Jan
12
answered Is there any value in writing a unit test that is a subset of another test?
Jan
12
comment Is there any value in writing a unit test that is a subset of another test?
I think the question is about the case where failure of test_length implies failure of test_order. The fact that a similar pair of tests written in Javascript wouldn't behave the same as these two python tests is kind of irrelevant.
Dec
28
comment Is every language written in C?
... because YOU know what the OP meant, is heavy handed and arrogant. You instructed people not to downvote. You shouldn't be doing that. @AndresF. Other people's opinions are valid too.
Dec
28
comment Is every language written in C?
Not at all. "Is there an implementation of Python that's written in C" is an entirely different question from "is every implementation of Python written in C". Interestingly, most of the people who have answered this question have answered something like "was the first implementation of Python written in C". It's fine to choose one interpretation of an unclear question; although in my experience, people who do so often pick an interpretation that's different from what the OP intended. But to turn round and argue that the question isn't unclear, and that people shouldn't downvote it, ...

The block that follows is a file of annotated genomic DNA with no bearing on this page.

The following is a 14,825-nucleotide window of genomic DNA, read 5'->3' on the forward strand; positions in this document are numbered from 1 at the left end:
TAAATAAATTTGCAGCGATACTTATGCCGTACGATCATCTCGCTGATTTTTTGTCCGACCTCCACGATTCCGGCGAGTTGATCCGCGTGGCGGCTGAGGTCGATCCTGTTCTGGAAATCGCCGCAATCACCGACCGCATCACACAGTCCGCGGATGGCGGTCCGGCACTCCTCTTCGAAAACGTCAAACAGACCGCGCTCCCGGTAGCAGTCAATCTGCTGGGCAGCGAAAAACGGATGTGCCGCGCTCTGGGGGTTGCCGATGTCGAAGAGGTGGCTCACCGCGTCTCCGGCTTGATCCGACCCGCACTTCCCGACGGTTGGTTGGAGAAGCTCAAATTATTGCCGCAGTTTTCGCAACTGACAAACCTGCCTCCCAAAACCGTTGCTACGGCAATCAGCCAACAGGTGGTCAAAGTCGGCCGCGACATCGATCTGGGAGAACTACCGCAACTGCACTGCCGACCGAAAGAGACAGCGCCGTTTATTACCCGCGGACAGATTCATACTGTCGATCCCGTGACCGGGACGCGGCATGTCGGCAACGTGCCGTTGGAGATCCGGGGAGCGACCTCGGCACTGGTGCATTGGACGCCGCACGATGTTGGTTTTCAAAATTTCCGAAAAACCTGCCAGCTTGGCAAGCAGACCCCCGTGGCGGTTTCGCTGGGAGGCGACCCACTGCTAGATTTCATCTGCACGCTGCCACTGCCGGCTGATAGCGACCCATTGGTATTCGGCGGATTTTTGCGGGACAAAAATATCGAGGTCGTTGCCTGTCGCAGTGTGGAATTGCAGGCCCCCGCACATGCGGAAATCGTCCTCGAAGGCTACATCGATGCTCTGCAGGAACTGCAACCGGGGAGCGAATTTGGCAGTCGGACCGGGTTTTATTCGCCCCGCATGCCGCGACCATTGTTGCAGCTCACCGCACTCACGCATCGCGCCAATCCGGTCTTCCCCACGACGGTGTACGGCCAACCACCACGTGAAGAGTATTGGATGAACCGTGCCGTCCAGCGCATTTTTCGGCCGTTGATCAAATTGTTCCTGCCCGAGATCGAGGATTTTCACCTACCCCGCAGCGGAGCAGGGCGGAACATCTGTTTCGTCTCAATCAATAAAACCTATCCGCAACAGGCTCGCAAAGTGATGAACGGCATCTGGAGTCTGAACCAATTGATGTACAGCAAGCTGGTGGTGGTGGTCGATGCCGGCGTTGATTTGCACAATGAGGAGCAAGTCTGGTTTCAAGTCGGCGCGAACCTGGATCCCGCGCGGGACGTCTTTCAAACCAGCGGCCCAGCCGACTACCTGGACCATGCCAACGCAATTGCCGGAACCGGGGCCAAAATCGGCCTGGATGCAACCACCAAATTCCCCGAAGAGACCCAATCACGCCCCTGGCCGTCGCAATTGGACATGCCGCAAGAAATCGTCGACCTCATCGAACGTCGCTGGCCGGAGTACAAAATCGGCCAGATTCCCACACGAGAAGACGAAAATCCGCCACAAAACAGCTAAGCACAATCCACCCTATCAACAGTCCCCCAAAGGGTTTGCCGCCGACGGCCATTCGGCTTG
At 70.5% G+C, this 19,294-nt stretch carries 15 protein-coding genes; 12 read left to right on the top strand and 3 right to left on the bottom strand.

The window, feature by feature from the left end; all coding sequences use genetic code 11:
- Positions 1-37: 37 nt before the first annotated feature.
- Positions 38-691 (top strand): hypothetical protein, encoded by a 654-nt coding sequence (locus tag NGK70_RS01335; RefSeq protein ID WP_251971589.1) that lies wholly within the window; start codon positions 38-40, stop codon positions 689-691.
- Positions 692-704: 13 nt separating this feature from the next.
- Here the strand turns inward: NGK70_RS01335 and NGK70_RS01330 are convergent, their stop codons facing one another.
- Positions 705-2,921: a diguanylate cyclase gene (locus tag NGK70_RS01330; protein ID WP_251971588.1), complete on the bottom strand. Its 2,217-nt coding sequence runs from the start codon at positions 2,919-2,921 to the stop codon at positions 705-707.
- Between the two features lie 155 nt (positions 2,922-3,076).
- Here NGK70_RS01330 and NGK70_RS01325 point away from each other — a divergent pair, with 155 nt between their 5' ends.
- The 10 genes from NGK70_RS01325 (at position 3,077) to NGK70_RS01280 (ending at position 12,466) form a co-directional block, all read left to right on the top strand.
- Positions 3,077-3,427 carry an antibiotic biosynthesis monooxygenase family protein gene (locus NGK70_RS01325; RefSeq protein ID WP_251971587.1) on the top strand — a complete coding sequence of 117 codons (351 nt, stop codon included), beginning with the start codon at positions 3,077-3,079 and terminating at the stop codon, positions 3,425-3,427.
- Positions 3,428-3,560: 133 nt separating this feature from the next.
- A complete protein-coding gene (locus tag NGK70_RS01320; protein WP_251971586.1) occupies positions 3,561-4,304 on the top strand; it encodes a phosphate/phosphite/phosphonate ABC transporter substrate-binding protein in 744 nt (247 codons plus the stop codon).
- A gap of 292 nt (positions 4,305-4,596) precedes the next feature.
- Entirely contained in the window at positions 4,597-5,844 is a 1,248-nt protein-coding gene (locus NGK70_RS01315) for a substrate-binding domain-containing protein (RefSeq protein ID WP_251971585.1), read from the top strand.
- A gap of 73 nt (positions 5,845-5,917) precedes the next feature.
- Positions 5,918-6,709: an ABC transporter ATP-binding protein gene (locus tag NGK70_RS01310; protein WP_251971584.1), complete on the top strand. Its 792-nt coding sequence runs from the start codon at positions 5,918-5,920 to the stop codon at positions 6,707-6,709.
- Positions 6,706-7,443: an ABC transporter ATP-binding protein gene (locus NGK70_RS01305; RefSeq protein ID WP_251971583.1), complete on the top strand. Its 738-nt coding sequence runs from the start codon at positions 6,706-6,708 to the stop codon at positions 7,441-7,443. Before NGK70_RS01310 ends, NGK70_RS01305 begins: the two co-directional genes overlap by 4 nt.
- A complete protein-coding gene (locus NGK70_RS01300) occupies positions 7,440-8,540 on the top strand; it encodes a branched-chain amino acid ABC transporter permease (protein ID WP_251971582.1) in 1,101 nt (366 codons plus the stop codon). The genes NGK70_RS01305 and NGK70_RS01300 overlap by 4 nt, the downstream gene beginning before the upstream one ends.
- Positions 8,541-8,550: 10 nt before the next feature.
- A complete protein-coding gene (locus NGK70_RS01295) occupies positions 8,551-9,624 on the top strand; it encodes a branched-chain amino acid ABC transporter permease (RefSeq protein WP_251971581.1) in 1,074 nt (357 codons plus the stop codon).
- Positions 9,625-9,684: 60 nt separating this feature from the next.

Dec
28
comment Is every language written in C?
It says "every language". It doesn't say "every compiler for every language".
Dec
28
comment Is every language written in C?
Right, so does it mean "every compiler/interpreter for X is written in Y", does it mean "there is a compiler/interpreter for X that's written in Y", or does it mean "the first compiler/interpreter for X was written in Y"? You say "self-evident", @AndresF. and that's your opinion. My opinion is different, but that's not the point. The point is, you have no right at all to come here and tell people they shouldn't downvote. It's perfectly valid to downvote this question, just as it's perfectly valid to upvote this. But how dare you come here and tell me what my opinion should be!
Dec
28
awarded  Citizen Patrol
Dec
28
comment Is every language written in C?
@AndresF. No, it is not a pretty reasonable question with a clear answer. It is four separate questions. The meaning of the first question is entirely unclear - what does it mean to "write" one language in another? The second question's OK. The third question is far too broad - what does "each concept" actually include? And the fourth question is entirely meaningless. Please don't tell other people that their downvotes are unjustified. I would VTC if I could.